You can’t force a vote on policy with a charter amendment petition drive says Minnesota’s Supreme Court.
The court issued it’s opinion today in a case it decided in August that kept a minimum wage charter amendment off the ballot in Minneapolis. The court’s opinion in the case says it reversed a district court decision allowing the petition-driven charter amendment on the ballot because “we conclude that the proposed minimum-wage amendment falls within the exclusive authority vested in the City Council over legislation and policymaking.”
The court said that charter amendments must “be consistent with state law and public policy.”
“Because the plain language of the Minneapolis City Charter places the responsibility for the general welfare of City residents in the City Council, it is clear that the wage amendment is improper. There is no doubt that the wage amendment constitutes an exercise of general legislative authority.”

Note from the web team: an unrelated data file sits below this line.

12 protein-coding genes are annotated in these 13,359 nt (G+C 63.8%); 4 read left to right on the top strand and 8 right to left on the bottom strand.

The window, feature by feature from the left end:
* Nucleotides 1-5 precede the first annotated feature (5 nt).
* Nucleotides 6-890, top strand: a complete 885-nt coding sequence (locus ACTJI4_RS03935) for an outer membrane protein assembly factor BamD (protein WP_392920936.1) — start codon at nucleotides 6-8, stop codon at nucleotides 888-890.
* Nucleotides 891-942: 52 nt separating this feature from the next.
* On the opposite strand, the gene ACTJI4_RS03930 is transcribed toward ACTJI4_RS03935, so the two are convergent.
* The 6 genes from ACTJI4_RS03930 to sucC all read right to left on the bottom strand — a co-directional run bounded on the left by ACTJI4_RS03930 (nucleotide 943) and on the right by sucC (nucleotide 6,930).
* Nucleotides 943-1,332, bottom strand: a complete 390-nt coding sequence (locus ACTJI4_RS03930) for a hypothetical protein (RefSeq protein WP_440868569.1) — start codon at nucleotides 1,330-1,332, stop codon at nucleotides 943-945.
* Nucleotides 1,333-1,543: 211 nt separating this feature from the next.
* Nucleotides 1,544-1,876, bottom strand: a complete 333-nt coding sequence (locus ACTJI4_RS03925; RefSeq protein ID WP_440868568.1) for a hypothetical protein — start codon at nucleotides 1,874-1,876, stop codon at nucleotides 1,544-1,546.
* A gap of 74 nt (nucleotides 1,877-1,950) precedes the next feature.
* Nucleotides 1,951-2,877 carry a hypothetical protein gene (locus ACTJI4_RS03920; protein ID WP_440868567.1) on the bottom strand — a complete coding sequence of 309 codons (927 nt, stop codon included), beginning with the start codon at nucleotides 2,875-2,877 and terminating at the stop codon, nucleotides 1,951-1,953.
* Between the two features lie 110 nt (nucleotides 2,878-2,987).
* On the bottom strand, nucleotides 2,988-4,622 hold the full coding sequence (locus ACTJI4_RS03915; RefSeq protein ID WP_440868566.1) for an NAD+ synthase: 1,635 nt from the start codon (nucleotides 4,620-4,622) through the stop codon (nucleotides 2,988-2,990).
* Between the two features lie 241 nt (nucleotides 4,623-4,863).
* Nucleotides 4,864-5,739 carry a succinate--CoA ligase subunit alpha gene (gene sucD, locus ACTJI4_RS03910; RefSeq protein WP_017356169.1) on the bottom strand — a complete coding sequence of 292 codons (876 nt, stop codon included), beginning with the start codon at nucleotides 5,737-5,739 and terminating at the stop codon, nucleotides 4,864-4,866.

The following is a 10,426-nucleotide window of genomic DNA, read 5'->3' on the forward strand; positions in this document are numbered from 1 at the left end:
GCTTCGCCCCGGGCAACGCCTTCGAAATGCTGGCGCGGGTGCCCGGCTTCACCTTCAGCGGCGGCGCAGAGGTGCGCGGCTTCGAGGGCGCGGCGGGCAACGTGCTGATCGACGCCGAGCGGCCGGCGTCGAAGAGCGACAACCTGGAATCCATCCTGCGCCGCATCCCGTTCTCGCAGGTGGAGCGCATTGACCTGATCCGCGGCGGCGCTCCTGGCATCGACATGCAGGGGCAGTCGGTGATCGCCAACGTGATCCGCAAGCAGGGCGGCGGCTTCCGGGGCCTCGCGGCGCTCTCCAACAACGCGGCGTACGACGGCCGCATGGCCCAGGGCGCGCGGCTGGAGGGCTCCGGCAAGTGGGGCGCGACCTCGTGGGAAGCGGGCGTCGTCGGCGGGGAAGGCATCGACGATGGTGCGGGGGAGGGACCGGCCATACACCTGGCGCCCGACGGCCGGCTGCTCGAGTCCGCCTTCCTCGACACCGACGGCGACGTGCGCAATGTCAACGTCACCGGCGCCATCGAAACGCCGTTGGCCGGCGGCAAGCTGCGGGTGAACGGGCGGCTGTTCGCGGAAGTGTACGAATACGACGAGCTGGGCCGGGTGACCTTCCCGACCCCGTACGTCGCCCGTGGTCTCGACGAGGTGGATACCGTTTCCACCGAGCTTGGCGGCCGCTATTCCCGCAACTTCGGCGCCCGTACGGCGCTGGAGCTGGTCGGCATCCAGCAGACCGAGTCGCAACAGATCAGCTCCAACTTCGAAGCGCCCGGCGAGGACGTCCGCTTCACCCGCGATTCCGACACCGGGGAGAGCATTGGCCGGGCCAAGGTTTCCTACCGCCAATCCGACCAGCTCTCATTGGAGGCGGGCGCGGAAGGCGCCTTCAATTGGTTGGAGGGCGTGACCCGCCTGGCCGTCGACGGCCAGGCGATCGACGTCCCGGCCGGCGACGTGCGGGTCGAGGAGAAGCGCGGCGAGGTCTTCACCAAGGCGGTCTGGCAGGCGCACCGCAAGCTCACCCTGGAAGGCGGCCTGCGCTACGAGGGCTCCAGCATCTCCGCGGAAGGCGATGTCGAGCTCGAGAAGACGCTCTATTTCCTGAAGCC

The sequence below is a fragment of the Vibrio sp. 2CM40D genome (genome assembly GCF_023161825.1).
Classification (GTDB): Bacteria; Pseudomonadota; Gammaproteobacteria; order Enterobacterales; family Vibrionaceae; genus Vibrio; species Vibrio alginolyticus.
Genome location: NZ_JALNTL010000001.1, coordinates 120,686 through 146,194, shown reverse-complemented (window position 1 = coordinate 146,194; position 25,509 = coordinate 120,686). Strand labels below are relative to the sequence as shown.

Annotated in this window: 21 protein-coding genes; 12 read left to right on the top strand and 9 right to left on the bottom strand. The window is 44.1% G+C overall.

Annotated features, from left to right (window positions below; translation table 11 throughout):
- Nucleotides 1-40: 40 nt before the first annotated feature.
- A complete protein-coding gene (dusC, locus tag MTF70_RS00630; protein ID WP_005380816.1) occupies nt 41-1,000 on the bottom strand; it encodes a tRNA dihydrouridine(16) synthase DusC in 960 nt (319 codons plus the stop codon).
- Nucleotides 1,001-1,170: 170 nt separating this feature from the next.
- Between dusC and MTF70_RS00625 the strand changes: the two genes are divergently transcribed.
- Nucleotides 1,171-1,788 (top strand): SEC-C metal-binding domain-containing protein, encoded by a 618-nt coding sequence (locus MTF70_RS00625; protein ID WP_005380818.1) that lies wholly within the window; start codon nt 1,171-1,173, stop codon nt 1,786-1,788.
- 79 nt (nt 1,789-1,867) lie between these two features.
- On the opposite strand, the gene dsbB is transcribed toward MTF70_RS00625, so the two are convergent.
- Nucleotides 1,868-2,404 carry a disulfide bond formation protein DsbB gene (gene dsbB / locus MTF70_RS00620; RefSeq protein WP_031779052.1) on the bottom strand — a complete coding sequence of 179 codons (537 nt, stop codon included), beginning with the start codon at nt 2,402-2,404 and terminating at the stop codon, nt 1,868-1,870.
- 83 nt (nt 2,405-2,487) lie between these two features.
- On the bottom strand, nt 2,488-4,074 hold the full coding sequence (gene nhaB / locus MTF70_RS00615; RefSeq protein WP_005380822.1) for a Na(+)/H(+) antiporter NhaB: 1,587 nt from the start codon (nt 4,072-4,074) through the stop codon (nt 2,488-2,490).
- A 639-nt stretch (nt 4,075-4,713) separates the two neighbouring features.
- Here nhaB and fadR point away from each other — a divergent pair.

“Because Minneapolis residents do not have legislative and policymaking authority under the City Charter, we hold that the district court erred in granting the petition and ordering the City to place the wage amendment on the ballot for the general election.”
Read the entire Minnesota Supreme Court opinion.